What is the Japanese Tea Ceremony?

I have been practicing the Japanese tea ceremony for over 25 years now, and it has become a central part of my life. For me, at its heart the tea ceremony is about meditation and a way towards self-realization. 

 Japanese monks started to practice the tea ceremony in Kyoto as long ago as the 15th century. And 600 years later, monks are still practicing the tea ceremony in Japan as part of their search for self-knowledge.

In the 16th Century, the Japanese tea ceremony was transformed from being part of Zen ritual to a comprehensive art, by the great tea master Sen no Rikyu, who created the core elements of today’s Japanese tea ceremony. 

A key part of the philosophy is that, in the tea room, we use all our five senses to enjoy a cup of tea. Touching the bamboo whisk, spoon, and ceramics; smelling the matcha tea and the incense from the burning charcoal; seeing all the decoration and colours; listening to the noise of the steaming iron pot; and tasting sweets and the cup of matcha tea. These together have a harmony within the wabi sabi idea, and are all bound into the harmonies of nature. 

 When a host prepares to invite guests to a tea ceremony, they might suggest a particular theme for that ceremony. The theme could be seasonal flowers, plants in the garden, special ceramics, calligraphy, or poems that might be shared with the guests. The tea ceremony is also considered a great social activity, similar to inviting people to a dinner party. 

 A unique thing about the Japanese tea ceremony is that all arriving guests have to enter through a small entrance to join the tea party. 

Tea ceremony entrance

The entrance is uncomfortably small - 66 x 63cm (26 x 25 inch). The idea of having such a small entrance was set down by Sen no Rikyu, originally for two main reasons -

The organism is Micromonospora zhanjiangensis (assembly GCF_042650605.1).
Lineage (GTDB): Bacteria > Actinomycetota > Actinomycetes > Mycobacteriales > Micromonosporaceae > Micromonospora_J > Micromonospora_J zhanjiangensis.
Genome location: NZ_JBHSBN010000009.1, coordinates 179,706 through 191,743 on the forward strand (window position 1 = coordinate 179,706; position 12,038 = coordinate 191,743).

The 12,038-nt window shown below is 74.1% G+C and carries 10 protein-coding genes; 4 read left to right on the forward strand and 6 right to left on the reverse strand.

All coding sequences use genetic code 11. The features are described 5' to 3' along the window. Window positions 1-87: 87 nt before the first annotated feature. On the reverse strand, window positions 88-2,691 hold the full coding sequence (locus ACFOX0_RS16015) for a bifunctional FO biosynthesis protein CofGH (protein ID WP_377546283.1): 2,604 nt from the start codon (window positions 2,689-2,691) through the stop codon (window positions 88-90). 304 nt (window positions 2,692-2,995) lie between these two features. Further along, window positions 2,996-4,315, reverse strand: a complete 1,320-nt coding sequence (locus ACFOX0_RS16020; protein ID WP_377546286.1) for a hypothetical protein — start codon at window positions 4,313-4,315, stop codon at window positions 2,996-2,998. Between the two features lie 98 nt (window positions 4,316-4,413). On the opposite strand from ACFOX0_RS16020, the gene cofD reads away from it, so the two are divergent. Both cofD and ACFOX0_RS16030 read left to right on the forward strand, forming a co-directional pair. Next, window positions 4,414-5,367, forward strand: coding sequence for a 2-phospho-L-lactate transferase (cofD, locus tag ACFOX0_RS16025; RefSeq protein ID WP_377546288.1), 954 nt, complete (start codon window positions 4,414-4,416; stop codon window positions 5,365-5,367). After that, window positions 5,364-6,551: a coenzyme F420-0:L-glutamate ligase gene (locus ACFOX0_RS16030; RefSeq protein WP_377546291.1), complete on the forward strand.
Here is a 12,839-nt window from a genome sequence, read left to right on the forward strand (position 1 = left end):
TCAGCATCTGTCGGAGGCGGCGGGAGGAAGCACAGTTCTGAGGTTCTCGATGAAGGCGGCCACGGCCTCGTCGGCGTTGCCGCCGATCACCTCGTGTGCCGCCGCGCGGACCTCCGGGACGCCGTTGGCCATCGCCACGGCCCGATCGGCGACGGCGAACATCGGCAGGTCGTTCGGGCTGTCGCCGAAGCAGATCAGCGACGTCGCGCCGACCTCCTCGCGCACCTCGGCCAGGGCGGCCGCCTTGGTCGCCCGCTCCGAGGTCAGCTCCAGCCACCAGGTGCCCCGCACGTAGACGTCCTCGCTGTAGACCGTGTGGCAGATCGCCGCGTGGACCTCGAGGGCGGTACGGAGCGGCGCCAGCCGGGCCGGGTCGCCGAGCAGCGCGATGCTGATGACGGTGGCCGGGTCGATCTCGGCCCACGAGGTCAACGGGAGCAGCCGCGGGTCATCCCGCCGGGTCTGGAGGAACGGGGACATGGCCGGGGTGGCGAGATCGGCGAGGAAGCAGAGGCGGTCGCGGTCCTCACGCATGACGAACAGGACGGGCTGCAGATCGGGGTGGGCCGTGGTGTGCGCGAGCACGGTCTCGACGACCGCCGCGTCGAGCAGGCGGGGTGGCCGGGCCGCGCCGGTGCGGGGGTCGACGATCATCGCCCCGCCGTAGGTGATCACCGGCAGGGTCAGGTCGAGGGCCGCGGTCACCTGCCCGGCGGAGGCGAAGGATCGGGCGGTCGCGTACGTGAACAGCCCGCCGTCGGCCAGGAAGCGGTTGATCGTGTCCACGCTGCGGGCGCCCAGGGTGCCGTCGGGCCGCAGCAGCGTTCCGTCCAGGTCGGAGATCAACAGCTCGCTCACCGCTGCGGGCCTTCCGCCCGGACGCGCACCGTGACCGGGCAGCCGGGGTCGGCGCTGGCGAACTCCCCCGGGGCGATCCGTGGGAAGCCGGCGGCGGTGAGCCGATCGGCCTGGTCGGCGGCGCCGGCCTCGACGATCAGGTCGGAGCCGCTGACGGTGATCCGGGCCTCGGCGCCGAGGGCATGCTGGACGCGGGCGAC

1.     It meant that all Samurais had to take off their swords to enter the tea room.

2.     Everyone had to bow when entering the tea room.

This obliged everyone who came to the tea room to be on the same equal footing, no matter what their social position or wealth. So that everyone should be equally able to enjoy the conversation about art and crafts, to appreciate nature and the seasons, and to savour the cup of matcha tea and the peace of the tea room.

Rikyu was to have a major influence on Japanese taste and high society in the 16th century, and became renowned as a great designer, art collector and art critic, gaining a significant following amongst high ranking Samurais, who followed his taste and advice when developing their own collections. Rikyu himself originally came from a modest merchant family in Osaka and rose quickly through the social strata_ one of the reasons, perhaps, why he was so insistent on having such equality in the tearoom. 

 In the 21st century, we now live in many divided societies, with many inequalities, which is another good reason why we should be practicing the Japanese tea ceremony today. So I hereby invite all politicians and billionaires to come to my tea ceremony workshop! 

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